Galaxy Tab return rate as high as 16%, researcher says

Some speculate many returns are due to Froyo's inability to fully run Android apps on 7-inch screen

Since Samsung's Galaxy Tab tablet debuted in the U.S. in November, return rates have been as high as 16%, said ITG Investment Research, which tracked sales at nearly 6,000 wireless stores.

By comparison, the return rate of the larger iPad from Verizon Wireless stores has been at 2% since Verizon put it on sale in November. All four major carriers sell the iPad device, but return rates for others were not available.

ITG analysts did not explain possible reasons for the high Galaxy return rate, and Galaxy officials could not be reached to comment.

Some bloggers have speculated the returns could be related to the Galaxy Tab's running of the Froyo version of Android.

Samsung acknowledged to Computerworld in September that some Android apps would not run at full 1024 x 600 resolution on the 7-inch screen on the Froyo-based Galaxy Tab. Officials said those apps would instead be framed in the display at 800 x 400.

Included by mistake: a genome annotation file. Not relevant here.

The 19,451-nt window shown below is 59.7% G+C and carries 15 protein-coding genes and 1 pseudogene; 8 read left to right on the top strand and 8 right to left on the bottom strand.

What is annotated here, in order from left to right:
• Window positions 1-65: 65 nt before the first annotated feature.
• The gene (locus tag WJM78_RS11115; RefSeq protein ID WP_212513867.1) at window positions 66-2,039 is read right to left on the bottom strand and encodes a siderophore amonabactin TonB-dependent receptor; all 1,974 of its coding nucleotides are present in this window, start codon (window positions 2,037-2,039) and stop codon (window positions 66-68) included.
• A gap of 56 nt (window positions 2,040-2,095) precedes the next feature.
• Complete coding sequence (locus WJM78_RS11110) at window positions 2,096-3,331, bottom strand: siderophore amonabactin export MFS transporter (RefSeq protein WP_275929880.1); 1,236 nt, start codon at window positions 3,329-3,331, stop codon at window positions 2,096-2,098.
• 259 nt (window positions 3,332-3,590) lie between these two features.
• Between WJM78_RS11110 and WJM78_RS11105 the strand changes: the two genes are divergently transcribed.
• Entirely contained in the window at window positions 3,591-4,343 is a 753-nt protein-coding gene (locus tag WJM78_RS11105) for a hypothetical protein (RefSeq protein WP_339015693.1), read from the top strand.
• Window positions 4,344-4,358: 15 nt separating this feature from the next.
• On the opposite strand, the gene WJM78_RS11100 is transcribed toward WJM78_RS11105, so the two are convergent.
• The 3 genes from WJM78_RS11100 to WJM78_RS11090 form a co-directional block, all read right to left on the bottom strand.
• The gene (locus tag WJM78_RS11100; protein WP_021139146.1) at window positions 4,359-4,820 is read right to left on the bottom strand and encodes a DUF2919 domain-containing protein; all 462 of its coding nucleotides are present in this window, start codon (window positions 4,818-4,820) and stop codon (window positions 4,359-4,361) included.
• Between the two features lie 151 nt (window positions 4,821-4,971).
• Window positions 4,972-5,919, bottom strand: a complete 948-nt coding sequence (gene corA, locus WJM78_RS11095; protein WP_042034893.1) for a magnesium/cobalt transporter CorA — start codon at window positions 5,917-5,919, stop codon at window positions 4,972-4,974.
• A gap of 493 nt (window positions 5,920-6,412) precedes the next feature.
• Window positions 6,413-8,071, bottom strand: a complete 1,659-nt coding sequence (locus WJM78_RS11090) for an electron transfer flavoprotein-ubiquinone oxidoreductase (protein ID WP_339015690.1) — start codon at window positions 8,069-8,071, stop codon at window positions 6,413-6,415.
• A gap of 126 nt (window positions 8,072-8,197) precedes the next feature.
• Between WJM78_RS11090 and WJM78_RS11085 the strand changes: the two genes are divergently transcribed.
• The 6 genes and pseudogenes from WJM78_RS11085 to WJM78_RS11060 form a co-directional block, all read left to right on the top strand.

Mobile services such as Google Maps are fully scalable on the Galaxy Tab, however, Samsung added at the time.

Hugo Barra, Google director of mobile products, had said last summer that Froyo, or Android 2.2, was not designed for the larger tablet form factor and was principally for smartphone screens of 4 inches or less. The latest version of Android, also known as Honeycomb, is designed for larger screens, according to Honeycomb lead designer Matias Duarte.

Running Froyo on a tablet could result in apps that are a "little ugly," analyst Rob Enderle of Enderle Group said last September before the Galaxy Tab device appeared.

However, many reviewers have not mentioned that problem. For example, Walt Mossberg of the Wall Street Journal called the Galaxy Tab a "serious alternative to the iPad" in a November review.

Samsung has reportedly said that it sold 2 million Galaxy Tabs in the fourth quarter. Some experts, though, have said Samsung shipped 2 million Galaxy Tabs shipped in the quarter, meaning some could still be unsold on store shelves.

Whatever the number, some analysts have said the Galaxy Tab is having an impact on iPad sales.

Matt Hamblen covers mobile and wireless, smartphones and other handhelds, and wireless networking for Computerworld. Follow Matt on Twitter at @matthamblen, or subscribe to Matt's RSS feed . His e-mail address is mhamblen@computerworld.com.

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